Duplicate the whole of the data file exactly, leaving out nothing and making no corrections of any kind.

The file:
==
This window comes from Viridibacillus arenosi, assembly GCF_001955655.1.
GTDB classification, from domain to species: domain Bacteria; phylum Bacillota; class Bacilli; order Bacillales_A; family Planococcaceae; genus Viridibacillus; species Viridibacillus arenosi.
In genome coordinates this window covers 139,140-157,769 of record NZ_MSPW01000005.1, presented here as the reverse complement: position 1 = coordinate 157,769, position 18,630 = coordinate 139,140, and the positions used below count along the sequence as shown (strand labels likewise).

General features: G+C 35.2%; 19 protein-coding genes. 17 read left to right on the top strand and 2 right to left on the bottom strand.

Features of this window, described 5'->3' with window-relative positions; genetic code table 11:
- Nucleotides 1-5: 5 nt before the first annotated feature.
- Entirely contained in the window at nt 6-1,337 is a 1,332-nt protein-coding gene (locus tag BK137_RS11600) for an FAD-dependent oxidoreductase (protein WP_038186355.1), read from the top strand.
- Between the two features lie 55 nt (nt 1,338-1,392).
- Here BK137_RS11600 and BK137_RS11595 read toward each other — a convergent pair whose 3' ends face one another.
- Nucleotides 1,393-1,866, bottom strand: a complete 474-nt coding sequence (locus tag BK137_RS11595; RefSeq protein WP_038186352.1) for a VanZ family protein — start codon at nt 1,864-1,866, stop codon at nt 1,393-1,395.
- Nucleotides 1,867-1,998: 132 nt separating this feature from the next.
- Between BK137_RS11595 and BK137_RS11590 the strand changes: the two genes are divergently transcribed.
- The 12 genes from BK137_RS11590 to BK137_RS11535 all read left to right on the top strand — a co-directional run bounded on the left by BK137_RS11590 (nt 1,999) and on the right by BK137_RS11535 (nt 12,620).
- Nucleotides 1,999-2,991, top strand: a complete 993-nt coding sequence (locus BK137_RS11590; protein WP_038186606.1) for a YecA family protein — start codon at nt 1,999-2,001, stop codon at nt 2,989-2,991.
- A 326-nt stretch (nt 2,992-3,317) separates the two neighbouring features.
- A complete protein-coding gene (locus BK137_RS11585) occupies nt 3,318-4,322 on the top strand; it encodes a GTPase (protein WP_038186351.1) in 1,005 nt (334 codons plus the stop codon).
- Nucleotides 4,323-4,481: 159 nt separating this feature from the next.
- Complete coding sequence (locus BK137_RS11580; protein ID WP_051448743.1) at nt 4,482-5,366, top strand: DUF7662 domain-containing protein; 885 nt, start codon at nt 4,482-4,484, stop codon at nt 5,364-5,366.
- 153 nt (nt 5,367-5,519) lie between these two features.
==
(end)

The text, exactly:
This window comes from Viridibacillus arenosi, assembly GCF_001955655.1.
GTDB classification, from domain to species: domain Bacteria; phylum Bacillota; class Bacilli; order Bacillales_A; family Planococcaceae; genus Viridibacillus; species Viridibacillus arenosi.
In genome coordinates this window covers 139,140-157,769 of record NZ_MSPW01000005.1, presented here as the reverse complement: position 1 = coordinate 157,769, position 18,630 = coordinate 139,140, and the positions used below count along the sequence as shown (strand labels likewise).

General features: G+C 35.2%; 19 protein-coding genes. 17 read left to right on the top strand and 2 right to left on the bottom strand.

Features of this window, described 5'->3' with window-relative positions; genetic code table 11:
- Nucleotides 1-5: 5 nt before the first annotated feature.
- Entirely contained in the window at nt 6-1,337 is a 1,332-nt protein-coding gene (locus tag BK137_RS11600) for an FAD-dependent oxidoreductase (protein WP_038186355.1), read from the top strand.
- Between the two features lie 55 nt (nt 1,338-1,392).
- Here BK137_RS11600 and BK137_RS11595 read toward each other — a convergent pair whose 3' ends face one another.
- Nucleotides 1,393-1,866, bottom strand: a complete 474-nt coding sequence (locus tag BK137_RS11595; RefSeq protein WP_038186352.1) for a VanZ family protein — start codon at nt 1,864-1,866, stop codon at nt 1,393-1,395.
- Nucleotides 1,867-1,998: 132 nt separating this feature from the next.
- Between BK137_RS11595 and BK137_RS11590 the strand changes: the two genes are divergently transcribed.
- The 12 genes from BK137_RS11590 to BK137_RS11535 all read left to right on the top strand — a co-directional run bounded on the left by BK137_RS11590 (nt 1,999) and on the right by BK137_RS11535 (nt 12,620).
- Nucleotides 1,999-2,991, top strand: a complete 993-nt coding sequence (locus BK137_RS11590; protein WP_038186606.1) for a YecA family protein — start codon at nt 1,999-2,001, stop codon at nt 2,989-2,991.
- A 326-nt stretch (nt 2,992-3,317) separates the two neighbouring features.
- A complete protein-coding gene (locus BK137_RS11585) occupies nt 3,318-4,322 on the top strand; it encodes a GTPase (protein WP_038186351.1) in 1,005 nt (334 codons plus the stop codon).
- Nucleotides 4,323-4,481: 159 nt separating this feature from the next.
- Complete coding sequence (locus BK137_RS11580; protein ID WP_051448743.1) at nt 4,482-5,366, top strand: DUF7662 domain-containing protein; 885 nt, start codon at nt 4,482-4,484, stop codon at nt 5,364-5,366.
- 153 nt (nt 5,367-5,519) lie between these two features.